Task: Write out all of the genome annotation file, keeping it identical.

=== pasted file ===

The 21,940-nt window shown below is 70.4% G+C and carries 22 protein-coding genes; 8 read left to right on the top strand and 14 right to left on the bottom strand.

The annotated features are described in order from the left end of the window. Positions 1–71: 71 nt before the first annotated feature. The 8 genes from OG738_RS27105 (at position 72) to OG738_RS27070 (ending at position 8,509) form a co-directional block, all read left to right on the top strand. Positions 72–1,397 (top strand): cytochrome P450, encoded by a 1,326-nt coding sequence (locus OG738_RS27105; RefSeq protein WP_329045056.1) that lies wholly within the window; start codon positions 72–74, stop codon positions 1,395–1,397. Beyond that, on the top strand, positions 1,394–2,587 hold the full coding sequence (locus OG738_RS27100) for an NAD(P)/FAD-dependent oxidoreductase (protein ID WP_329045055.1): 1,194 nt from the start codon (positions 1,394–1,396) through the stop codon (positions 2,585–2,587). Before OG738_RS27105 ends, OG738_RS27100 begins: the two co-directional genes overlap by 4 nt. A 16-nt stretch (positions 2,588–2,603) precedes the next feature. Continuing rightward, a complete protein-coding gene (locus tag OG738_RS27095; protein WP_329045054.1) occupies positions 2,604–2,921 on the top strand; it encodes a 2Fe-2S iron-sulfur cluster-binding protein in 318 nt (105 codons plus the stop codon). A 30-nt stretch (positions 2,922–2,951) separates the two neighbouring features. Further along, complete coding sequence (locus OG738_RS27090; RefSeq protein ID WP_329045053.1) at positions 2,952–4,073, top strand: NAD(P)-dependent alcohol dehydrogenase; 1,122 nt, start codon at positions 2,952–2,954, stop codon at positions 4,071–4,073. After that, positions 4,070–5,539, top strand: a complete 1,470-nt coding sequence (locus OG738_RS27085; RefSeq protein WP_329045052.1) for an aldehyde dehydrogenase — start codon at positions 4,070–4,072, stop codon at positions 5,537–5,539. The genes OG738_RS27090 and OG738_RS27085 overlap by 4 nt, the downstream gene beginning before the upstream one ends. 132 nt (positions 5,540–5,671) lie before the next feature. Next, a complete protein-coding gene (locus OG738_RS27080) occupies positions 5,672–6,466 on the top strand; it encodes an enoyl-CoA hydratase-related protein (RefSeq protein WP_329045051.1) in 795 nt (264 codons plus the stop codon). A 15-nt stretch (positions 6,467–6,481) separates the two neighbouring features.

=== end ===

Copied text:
The 21,940-nt window shown below is 70.4% G+C and carries 22 protein-coding genes; 8 read left to right on the top strand and 14 right to left on the bottom strand.

The annotated features are described in order from the left end of the window. Positions 1–71: 71 nt before the first annotated feature. The 8 genes from OG738_RS27105 (at position 72) to OG738_RS27070 (ending at position 8,509) form a co-directional block, all read left to right on the top strand. Positions 72–1,397 (top strand): cytochrome P450, encoded by a 1,326-nt coding sequence (locus OG738_RS27105; RefSeq protein WP_329045056.1) that lies wholly within the window; start codon positions 72–74, stop codon positions 1,395–1,397. Beyond that, on the top strand, positions 1,394–2,587 hold the full coding sequence (locus OG738_RS27100) for an NAD(P)/FAD-dependent oxidoreductase (protein ID WP_329045055.1): 1,194 nt from the start codon (positions 1,394–1,396) through the stop codon (positions 2,585–2,587). Before OG738_RS27105 ends, OG738_RS27100 begins: the two co-directional genes overlap by 4 nt. A 16-nt stretch (positions 2,588–2,603) precedes the next feature. Continuing rightward, a complete protein-coding gene (locus tag OG738_RS27095; protein WP_329045054.1) occupies positions 2,604–2,921 on the top strand; it encodes a 2Fe-2S iron-sulfur cluster-binding protein in 318 nt (105 codons plus the stop codon). A 30-nt stretch (positions 2,922–2,951) separates the two neighbouring features. Further along, complete coding sequence (locus OG738_RS27090; RefSeq protein ID WP_329045053.1) at positions 2,952–4,073, top strand: NAD(P)-dependent alcohol dehydrogenase; 1,122 nt, start codon at positions 2,952–2,954, stop codon at positions 4,071–4,073. After that, positions 4,070–5,539, top strand: a complete 1,470-nt coding sequence (locus OG738_RS27085; RefSeq protein WP_329045052.1) for an aldehyde dehydrogenase — start codon at positions 4,070–4,072, stop codon at positions 5,537–5,539. The genes OG738_RS27090 and OG738_RS27085 overlap by 4 nt, the downstream gene beginning before the upstream one ends. 132 nt (positions 5,540–5,671) lie before the next feature. Next, a complete protein-coding gene (locus OG738_RS27080) occupies positions 5,672–6,466 on the top strand; it encodes an enoyl-CoA hydratase-related protein (RefSeq protein WP_329045051.1) in 795 nt (264 codons plus the stop codon). A 15-nt stretch (positions 6,467–6,481) separates the two neighbouring features.